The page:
From stage to screen, MELODY NIXON asks if the film ‘Doubt’ lives up to the Pulitzer Prize-winning play.

I WATCHED John Patrick Shanley’s screen version of his renowned play with much interest. I had been thoroughly captivated by the Circa rendition I’d seen performed back in February 2007, and wondered whether Shanley’s interpretation could add more depth to the script. Sadly, despite superb performances from a triumvirate of accomplished actors, Doubt the movie may fail to impress those familiar with the original script.

Shanley’s direction gives too much license to over-acting, particularly in the head to head battles between Meryl Streep and Phillip Seymour Hoffman. Hoffman seems to have the capacity for great nuance, performing equally as well in roles such as sensitive support nurse in Magnolia and businessman turned desparado in Before the Devil Knows You’re Dead. In Doubt he plays the moments of intensity and despair exceptionally well, yet in the moments of confrontation crumbles into a kind of rage that is uninspiring and even slightly boring.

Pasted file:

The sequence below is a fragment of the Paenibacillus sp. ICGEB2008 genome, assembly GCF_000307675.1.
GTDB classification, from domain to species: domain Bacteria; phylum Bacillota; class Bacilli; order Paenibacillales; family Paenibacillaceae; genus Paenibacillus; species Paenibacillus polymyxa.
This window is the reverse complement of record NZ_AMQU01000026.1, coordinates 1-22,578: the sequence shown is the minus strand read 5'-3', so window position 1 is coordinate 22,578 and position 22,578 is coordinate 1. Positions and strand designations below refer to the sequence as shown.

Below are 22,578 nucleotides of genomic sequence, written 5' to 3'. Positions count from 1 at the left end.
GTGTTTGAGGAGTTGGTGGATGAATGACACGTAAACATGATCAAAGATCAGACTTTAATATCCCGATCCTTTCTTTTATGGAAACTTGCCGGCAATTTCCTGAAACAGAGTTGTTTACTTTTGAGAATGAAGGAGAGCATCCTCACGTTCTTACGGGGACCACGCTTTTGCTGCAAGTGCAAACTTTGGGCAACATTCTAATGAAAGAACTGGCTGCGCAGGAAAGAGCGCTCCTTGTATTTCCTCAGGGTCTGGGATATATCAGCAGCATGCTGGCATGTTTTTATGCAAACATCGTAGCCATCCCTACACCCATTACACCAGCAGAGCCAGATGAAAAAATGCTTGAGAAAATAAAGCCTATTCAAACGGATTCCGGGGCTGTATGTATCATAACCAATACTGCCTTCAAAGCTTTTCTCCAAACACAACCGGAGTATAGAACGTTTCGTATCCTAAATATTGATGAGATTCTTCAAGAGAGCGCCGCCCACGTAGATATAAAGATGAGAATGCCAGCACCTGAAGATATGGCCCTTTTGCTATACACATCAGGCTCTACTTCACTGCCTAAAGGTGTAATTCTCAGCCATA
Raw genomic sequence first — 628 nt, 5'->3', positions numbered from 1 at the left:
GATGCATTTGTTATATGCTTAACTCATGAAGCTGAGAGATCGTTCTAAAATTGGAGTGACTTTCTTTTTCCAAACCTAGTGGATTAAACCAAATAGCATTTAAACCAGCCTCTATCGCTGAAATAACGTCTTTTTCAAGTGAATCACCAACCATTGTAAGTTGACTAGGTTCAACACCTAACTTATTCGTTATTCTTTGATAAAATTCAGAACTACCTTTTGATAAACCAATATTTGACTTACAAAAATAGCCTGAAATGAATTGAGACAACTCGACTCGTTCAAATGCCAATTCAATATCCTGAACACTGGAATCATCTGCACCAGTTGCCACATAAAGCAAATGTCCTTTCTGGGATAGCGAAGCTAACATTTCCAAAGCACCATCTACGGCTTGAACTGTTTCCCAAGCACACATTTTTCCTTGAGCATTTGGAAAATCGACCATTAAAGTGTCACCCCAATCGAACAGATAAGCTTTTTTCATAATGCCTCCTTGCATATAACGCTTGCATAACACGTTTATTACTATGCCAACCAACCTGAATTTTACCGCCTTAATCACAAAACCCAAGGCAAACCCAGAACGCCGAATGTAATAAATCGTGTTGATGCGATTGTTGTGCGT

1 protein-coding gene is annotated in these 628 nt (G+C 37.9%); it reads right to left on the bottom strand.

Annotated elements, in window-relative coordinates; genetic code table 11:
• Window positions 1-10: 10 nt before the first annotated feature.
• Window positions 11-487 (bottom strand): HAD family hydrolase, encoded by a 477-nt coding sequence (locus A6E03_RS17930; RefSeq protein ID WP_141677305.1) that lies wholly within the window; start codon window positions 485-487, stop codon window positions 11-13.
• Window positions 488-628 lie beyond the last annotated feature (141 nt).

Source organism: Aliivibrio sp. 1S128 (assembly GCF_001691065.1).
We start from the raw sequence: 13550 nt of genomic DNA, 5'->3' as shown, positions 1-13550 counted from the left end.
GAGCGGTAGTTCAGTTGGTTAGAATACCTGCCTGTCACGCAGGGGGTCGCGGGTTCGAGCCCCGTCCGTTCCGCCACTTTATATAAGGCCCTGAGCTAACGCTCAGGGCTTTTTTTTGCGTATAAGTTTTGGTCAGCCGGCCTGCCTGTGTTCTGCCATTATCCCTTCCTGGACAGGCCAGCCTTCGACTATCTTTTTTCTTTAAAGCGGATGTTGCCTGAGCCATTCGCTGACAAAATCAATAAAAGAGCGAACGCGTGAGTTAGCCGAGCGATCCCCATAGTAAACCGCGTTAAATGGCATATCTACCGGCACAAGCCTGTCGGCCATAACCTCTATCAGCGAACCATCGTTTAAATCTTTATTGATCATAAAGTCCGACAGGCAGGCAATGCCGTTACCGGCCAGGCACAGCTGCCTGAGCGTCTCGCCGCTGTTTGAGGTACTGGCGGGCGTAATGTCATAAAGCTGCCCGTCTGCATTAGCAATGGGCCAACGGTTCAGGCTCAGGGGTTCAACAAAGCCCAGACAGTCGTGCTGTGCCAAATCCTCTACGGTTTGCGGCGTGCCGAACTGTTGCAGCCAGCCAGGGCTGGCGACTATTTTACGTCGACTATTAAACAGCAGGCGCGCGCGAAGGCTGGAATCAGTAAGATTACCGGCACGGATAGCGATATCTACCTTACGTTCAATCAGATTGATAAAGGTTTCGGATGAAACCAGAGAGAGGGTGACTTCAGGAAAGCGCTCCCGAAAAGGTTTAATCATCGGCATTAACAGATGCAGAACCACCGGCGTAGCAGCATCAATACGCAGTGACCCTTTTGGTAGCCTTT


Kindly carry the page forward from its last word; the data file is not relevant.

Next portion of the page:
The greatest problem is that Hoffman is just far too credible as Father Flynn. There is too little uncertainty and too much affability in his character for us to tread that fine line of doubt that makes the play so scintillating. Likewise, as the stern Sister Aloysius Meryl Streep’s character is cut very little slack. From the moment we are given an opening shot of her sinister face, glaring from behind a barred window in a wintry, concrete filled school yard, we are set up for an ending that is not as unexpected nor as heartbreaking as it should be.

Amy Adams in the support role of Sister James takes little time to make up her mind as to who she believes between the two martyrs; and so her conviction leads us down an easy path of faith as well. Adam’s acting is divine however; gentle and responsive to her character’s struggles. What a shame three such talented and genuinely engrossing actors are unable to retrieve Doubt from a forgivably yet destructively over-ambitious director’s hand, leaving us with a mere glimpse into what made Pulitzer Prize-winning play so worthy.